6. This Court has formulated the following substantial questions of law while admitting the appeal on 5-1-1984.
(I) Whether the present suit for correcting the date of birth by a non-Government servant is maintainable ?
(2) Whether the present suit for correcting the date of 'birth in the S.S.L.C. Certificate without the Karnataka Secondary Education Examination Board being made a party is sustainable ?
7. I am unable to understand how it can be said under the facts and circumstances of the case that the first question formulated does arise. If at all it has to raise, it can only be from the perspective of such a suit for bare declaration being maintainable or not. The plaintiff beingnon-Government servant or otherwise would not matter at all.
8. The plaintiff has not chosen to make the Karnataka Secondary Education Examination Board a party to the suit. He has not prayed that his date of birth in the S.S.L.C. Certificate be directed to be rectified. S.S.L.C. Certificate is provided by the said Board as required by Rule 15 in Annexure III of the Karnataka Secondary Education Examination Board Act, 1966. When that is so, the second question of law formulated also does not arise.
9. The plaintiff has, in general, asked for rectification in the school records.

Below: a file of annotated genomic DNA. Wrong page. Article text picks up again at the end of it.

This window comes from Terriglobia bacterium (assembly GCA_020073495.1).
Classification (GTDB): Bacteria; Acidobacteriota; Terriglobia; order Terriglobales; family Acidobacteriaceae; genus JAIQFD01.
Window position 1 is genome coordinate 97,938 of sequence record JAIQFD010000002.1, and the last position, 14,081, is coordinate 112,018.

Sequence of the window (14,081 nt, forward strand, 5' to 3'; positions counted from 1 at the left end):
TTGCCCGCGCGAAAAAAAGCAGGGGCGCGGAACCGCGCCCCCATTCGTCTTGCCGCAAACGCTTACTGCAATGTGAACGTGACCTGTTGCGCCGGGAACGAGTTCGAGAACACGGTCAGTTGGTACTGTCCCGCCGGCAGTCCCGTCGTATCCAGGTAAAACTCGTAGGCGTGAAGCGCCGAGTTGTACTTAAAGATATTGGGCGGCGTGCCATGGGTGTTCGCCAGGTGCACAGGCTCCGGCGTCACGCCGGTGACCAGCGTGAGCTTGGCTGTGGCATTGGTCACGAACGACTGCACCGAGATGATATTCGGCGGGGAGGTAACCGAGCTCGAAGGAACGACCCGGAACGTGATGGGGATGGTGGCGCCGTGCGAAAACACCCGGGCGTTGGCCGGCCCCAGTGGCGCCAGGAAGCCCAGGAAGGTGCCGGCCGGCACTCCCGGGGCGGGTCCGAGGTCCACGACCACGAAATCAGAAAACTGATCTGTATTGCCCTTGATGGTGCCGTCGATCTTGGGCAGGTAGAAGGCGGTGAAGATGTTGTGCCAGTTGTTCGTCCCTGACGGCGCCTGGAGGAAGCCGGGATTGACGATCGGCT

10. It is, in my opinion, necessary at this stage to state in short how, after 5-10-1966i.e., the date on which the Karnataka Secondary Education Examination Board Act, 1966 (hereinafter referred to as the Act) came into force, the students appear for S.S.L.C. examination held by the Board under the Act and are provided with Secondary School Leaving Certificate. There are two ways contemplated under the said Act. One, is a student's application for appearing to the S.S.L.C. examination is forwarded by the concerned school wherein the student has been studying and the other is for a student to appear privately. The first part of it is governed by Section 44, 45 and so on of the Act and the second part is governed by Section 43 of the Act. Under Section 43 of the Act a person intending to appear as a private candidate for the examination has to apply to the Board through a recognised institution for being enrolled as a private candidate and his application for enrolment should be accompanied by one of the following documents as evidence of age, namely.-(1) Baptismal certificate; (2) Extract from the birth register; (3) Affidavit sworn to before a Judicial Magistrate ; (4) Extract from the service register and so on. When a person is born, the birth is reported as per the Rules framed by the various States under the Births, Deaths and Marriages Registration Act, 1896 (Act No.6 of 1896). This Act has given place to Registration of Births and Deaths Act, 1969. Different States have framed Rules under the provisions of this Act. Karnataka State also has framed Rules. If by any chance an entry is not made in the Register of Births, provision has been made in the Rules to get the same entered after proceeding under Rule 10 of the Rules. If at all a wrong entry has been made, the same can be corrected in accordance with the provisions of Rule 12 of the Rules. Even an entry made when no birth had taken place, can be got cancelled by proceeding in accordance with Rule 12.